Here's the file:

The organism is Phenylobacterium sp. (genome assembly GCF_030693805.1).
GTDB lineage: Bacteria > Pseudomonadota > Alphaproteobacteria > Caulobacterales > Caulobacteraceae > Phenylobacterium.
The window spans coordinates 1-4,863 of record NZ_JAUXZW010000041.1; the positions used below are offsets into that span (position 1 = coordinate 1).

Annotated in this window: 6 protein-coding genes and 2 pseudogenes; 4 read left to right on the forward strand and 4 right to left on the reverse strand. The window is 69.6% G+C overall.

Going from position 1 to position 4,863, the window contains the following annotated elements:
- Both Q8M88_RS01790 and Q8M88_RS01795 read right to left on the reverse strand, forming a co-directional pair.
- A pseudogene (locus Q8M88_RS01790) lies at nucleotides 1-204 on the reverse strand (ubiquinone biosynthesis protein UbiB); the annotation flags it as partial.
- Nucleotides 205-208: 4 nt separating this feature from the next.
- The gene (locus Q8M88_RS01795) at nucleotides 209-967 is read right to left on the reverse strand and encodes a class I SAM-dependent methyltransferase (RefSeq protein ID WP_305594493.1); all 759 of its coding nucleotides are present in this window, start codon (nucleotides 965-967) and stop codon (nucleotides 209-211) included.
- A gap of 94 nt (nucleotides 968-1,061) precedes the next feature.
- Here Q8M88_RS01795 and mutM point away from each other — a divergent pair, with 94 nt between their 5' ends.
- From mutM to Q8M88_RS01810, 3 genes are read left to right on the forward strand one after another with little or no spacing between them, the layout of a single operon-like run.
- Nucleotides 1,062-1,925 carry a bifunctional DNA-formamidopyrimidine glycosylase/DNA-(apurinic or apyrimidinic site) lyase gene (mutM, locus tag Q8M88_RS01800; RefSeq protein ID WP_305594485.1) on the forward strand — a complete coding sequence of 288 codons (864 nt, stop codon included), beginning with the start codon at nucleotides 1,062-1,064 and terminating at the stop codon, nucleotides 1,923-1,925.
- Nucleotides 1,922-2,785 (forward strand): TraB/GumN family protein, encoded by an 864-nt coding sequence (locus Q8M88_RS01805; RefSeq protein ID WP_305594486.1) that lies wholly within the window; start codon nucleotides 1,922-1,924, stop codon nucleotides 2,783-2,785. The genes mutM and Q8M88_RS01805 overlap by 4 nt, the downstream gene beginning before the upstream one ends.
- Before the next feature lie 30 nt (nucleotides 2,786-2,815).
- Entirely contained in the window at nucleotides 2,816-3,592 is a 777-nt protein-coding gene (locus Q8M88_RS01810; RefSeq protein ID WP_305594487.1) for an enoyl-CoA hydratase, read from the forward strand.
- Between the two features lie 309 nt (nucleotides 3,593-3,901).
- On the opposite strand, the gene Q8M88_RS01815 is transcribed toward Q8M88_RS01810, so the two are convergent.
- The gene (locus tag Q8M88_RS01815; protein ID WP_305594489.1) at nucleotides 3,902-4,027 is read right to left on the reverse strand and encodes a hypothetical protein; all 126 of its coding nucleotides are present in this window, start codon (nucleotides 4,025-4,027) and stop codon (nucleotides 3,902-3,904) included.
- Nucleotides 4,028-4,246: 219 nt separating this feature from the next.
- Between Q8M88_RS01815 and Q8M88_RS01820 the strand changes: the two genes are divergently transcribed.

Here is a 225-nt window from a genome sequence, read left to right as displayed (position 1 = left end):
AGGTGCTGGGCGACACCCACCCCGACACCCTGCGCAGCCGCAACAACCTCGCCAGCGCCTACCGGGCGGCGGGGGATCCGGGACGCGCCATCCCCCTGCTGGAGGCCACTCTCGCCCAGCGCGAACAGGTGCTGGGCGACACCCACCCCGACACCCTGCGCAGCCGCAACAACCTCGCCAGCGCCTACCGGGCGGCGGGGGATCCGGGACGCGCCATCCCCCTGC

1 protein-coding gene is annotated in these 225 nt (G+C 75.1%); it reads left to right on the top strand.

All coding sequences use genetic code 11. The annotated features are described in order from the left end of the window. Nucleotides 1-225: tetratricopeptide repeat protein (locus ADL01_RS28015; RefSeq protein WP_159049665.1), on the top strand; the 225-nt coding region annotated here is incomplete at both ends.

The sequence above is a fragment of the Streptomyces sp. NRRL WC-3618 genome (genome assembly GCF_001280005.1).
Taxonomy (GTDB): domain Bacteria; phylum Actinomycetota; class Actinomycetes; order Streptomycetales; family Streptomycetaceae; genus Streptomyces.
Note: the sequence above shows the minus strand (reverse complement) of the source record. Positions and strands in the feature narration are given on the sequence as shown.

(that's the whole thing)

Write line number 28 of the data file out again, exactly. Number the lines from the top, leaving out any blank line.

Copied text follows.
Note: the sequence above shows the minus strand (reverse complement) of the source record. Positions and strands in the feature narration are given on the sequence as shown.